Never in my wildest dreams would I have thought that someone other than Taylor Swift owns Taylor Swift’s songs. But it’s true and poses a hurdle as Swift commits to re-recording her own songs. This delicate situation has led to some bad blood between Swift and Scooter Braun, who owns the rights to the master recordings of Swift’s older music.
Unknown artists like (believe it or not) Swift in 2008 sign record deals that exchange promotion for copyright ownership. Each song carries two kinds of copyright: the substance of the song itself (including its composition, musical arrangement, and lyrics) and the transferability of the recording. Song writers own the substance of the song. Luckily for Swift, she writes her own songs, so there is no copyright issue with reusing her own lyrics or instrumentals. Though, record companies generate a physical master record once a song is recorded. This record is more than just a symbolic homage to the past during the digital age of music streaming services. It carries transferability rights, namely the right to use a copy of the song. For Swift’s earlier albums, these rights originally belonged to Big Machine Records, but were transferred to Braun when his company, Ithaca Holdings, purchased Big Machine.
Although Swift recently signed a deal with Universal Music Group (“UMG”) giving her ownership of any new master records she records with them, it does not apply retroactively to the master records belonging to Big Machine. Braun still owns the copyright to Swift’s older songs and still earns licensing fees any time a TV show, streaming service, or movie uses them, and more importantly to Swift, he still possesses the ability to determine who uses them. After a public falling out with Braun over an attempt to regain control of her own music, Swift developed a plan that might be better than revenge.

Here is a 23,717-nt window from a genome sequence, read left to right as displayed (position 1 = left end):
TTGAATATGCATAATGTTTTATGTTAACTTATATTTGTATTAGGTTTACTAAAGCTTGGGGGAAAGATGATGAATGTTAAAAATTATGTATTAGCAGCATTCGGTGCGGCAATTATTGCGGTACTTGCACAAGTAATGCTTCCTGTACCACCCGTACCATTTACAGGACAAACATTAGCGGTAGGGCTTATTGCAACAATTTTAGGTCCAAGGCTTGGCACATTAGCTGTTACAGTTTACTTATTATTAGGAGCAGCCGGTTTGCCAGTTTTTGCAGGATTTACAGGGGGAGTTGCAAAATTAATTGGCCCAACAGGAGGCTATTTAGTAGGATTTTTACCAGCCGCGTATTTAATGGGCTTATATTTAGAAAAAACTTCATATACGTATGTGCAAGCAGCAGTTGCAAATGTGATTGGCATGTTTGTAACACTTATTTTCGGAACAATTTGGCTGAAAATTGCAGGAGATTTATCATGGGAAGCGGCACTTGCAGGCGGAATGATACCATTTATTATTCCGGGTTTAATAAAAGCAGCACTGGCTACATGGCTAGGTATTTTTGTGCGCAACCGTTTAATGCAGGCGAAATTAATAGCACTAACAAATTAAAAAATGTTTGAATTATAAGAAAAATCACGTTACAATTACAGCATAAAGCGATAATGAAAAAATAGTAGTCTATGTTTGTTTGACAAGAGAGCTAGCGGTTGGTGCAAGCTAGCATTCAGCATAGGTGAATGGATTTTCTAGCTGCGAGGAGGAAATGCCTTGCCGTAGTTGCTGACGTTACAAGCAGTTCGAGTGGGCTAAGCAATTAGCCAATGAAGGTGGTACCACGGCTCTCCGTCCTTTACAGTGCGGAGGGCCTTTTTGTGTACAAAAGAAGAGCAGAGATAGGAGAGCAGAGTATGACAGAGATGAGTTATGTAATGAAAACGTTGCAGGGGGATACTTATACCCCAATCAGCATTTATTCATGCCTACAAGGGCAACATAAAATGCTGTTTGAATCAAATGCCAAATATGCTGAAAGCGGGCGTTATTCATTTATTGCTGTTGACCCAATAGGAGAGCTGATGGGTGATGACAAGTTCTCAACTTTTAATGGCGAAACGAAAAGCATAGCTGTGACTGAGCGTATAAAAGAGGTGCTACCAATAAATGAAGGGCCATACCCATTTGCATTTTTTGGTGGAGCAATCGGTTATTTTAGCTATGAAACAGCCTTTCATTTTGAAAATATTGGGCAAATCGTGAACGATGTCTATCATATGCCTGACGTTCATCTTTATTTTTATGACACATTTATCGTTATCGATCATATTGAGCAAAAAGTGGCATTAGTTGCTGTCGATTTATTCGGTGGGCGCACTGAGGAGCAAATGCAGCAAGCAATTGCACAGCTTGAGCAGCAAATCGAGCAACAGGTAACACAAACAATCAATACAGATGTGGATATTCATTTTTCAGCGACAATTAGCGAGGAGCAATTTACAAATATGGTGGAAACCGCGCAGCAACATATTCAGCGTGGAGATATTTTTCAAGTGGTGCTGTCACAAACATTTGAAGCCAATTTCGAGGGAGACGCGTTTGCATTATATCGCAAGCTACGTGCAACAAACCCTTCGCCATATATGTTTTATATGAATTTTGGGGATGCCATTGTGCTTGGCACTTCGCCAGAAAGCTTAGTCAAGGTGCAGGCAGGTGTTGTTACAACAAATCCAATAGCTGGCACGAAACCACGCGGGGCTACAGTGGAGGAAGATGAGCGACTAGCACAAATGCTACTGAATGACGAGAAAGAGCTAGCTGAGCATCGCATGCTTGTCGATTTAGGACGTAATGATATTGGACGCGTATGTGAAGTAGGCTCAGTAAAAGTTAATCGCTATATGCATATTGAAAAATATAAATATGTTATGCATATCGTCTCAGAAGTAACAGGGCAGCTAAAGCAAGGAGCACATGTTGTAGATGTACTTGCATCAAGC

A provision in Swift’s contract with Big Machine Records said she was allowed to re-record her own songs starting November 2020, so Swift has committed to it. That way, Swift can own new master recordings, because of her contract with UMG, and essentially create a cover of her own songs. Copyright ownership will therefore give her some control over who uses her re-recorded music, and she can collect royalties from licenses to the re-recorded music.
Does this mean everything’s changed for Swift, and can she cast Braun and his copies of her master recordings into exile? Not quite. Braun has a strong incentive not to shake it off, and Swift’s old master records won’t disappear as she releases new ones. If Swift refuses to license her re-recording to someone, they can always turn to Braun. Also, anyone who wants a license to a Swift song now is situated in a competitive market; they can trigger an “inverse bidding war” and get a license from whoever will offer it for the cheapest price. Because the process could devalue her own music and not result in much more control of it, re-recording her music was a gamble. That could have Taylor saying (Blank Space)!
Swift is not out of the woods yet; we still have yet to see what will happen once Swift re-records her own songs. She may be successful in taking away revenue from Braun and exercising full control of her old music. Although Swift has been advocating for artist control over their own master recordings, up-and-coming artists lack the negotiation power to get such a favorable contract like that between Swift and UMG. But Swift could ultimately inspire more popular artists to leverage their fame and restructure their contracts to get similar provisions guaranteeing greater control over their creative work.